Published in Summer 2015 | The circumstances of my journey to the Methodist Orphanage in Raleigh are not unlike those of many children who grew up there.
My father died a sudden and tragic death in May 1941, leaving behind a 23-year-old widow with three children. At 2½, I was the middle child with a 6-year-old sister, Ruth, and a 2-week-old brother, James.
Our mother was devastated by our father’s death. With a 4th-grade education, no income and no experience other than the work required of a child growing up on a tenant farm, she was unable to face the bleakness of her circumstances. She abandoned her children. Our sister was doing her best to care for us when we were discovered alone, and family stepped in to take us. Ruth went to live with an aunt, while James and I went to live with our maternal grandparents.
My grandmother soon became the love of my young life, and I never fully understood why I had to leave her until I requested my records at age 76 from Methodist Home for Children. I learned for the first time that my grandparents were too old and too poor to keep us. In November 1943, the Elm City Methodist Church filed an application for our admission to the Methodist Orphanage. Ruth entered in December, but with no vacant beds for boys, I was deferred until Valentine’s Day, 1945. James arrived four months later.
My first memory of my mother is the day I was delivered to the orphanage. I remember that she showed up out of the blue, and we rode to Raleigh in the backseat of someone’s car. I don’t know who the car belonged to or who was driving it. We stopped in front of the infirmary and my mother asked me to get out of the car. I recall that the only thing she said was for me to be a good boy. I stood in front of the infirmary crying my heart out as I saw them drive away.
With the love and patience of Miss Mary, my 1st- and 2nd-grade teacher, I learned to live in the orphanage, and my 10 years there influenced the rest of my life. I was taught that there is right and wrong and good and evil in the world, and that good trumps evil, right trumps wrong, work trumps laziness and love will win out if you give it a chance.
At the age of 18, my life was turned over to me. I understood perfectly that the rest of my days would be determined by the choices I made. My first big decision was to join the Army. Being in the Army was a lot like the early years at the orphanage. I slept in a small bed, in a very large room with 29 other boys. I had a wooden box for my worldly belongings. I was told when to go to bed, when to get up, when to go to meals in a very large dining room with 300 people. The most glaring difference was that a sergeant replaced “the bell,” which regulated our lives at the orphanage, telling us what to do and when to do it.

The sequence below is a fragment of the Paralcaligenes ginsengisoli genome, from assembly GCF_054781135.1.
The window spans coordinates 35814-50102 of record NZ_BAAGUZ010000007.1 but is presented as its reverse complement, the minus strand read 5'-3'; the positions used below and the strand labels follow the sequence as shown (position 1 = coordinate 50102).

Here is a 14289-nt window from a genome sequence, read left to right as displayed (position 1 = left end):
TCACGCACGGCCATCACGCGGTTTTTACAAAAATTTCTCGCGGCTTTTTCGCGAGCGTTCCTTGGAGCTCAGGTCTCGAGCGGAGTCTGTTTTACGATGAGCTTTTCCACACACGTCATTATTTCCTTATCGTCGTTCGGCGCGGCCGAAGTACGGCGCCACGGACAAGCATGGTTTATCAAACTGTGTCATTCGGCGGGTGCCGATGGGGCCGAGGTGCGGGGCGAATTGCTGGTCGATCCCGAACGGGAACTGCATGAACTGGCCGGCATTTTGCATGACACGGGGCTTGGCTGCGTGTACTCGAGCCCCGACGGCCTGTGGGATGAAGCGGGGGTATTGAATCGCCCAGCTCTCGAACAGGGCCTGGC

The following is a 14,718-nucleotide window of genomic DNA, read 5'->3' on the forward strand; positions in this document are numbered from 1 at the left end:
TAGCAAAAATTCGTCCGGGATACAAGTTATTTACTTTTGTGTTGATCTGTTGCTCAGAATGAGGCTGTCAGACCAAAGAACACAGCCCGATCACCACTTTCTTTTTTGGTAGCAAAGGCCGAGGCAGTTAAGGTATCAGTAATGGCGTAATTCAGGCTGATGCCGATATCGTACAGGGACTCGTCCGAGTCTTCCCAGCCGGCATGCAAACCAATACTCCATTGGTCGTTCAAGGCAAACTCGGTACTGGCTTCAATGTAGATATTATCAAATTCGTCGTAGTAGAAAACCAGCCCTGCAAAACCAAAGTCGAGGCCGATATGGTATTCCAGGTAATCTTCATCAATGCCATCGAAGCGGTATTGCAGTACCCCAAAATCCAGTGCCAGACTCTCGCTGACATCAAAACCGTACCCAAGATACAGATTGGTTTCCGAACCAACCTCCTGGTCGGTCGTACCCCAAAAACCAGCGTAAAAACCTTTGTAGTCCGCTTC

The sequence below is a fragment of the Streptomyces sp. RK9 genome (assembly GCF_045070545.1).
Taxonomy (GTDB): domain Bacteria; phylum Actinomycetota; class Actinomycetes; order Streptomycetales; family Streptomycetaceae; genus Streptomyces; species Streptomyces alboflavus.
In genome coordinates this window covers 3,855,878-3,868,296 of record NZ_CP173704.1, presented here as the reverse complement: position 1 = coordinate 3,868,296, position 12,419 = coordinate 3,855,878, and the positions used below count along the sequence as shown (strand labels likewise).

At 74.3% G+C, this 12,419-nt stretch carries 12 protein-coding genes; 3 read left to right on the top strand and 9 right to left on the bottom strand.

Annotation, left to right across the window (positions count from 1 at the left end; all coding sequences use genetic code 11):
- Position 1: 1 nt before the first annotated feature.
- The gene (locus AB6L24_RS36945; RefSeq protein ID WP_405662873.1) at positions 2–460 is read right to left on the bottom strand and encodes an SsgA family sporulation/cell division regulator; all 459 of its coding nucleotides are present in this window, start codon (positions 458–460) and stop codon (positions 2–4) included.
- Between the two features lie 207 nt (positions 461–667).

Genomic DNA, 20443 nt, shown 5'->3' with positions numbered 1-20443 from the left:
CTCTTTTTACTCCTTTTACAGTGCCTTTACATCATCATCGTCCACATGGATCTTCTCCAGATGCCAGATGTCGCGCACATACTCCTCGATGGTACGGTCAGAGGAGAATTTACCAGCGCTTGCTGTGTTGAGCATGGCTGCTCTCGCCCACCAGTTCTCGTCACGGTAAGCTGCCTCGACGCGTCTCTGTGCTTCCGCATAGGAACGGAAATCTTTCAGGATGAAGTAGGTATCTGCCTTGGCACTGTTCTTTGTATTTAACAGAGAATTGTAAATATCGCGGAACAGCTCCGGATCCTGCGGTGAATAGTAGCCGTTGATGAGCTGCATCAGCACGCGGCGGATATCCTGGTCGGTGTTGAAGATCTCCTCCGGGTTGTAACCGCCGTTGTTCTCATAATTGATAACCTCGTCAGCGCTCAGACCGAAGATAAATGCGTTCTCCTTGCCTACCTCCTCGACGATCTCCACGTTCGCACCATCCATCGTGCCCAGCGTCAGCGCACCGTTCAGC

My second major choice was to get a college degree. With one year remaining in the Army and a salary of $160 per month, I saved enough money to cover my first year at Atlantic Christian College. I graduated in three years by going to school year-round. I later attended N.C. State studying archives administration and later still attended UNC-Chapel Hill studying public administration.
Over the years, I worked as an archivist for the N.C. Department of Archives and History, as an administrator/criminal justice planner for seven mountain counties and 21 years as a county manager.
Along the way, I met the lovely Annis Ward of Watauga County. Surely the best decision I ever made was to ask Annis to marry me. She has been most successful in her own right: a graduate of Atlantic Christian College with a Master of English at East Carolina University, an English instructor at Atlantic Christian, coordinator of English as a Second Language for the N.C. Community College System and author of 22 published books.
We have one daughter, Michelle, two sons, Anthony and Christopher, and four grandchildren. We retired in 1993, purchased a 25-acre mountain ridge farm just off the Blue Ridge Parkway in Alleghany County, and we spend every day working at the things we love most: gardening, riding trails on our horses, woodworking (for me) and writing (for Annis).
I have had a good, happy and successful life. I’ve had many good friends. The friends who remained constant and enduring are those children I met at the orphanage when a friend was the most important thing in my life.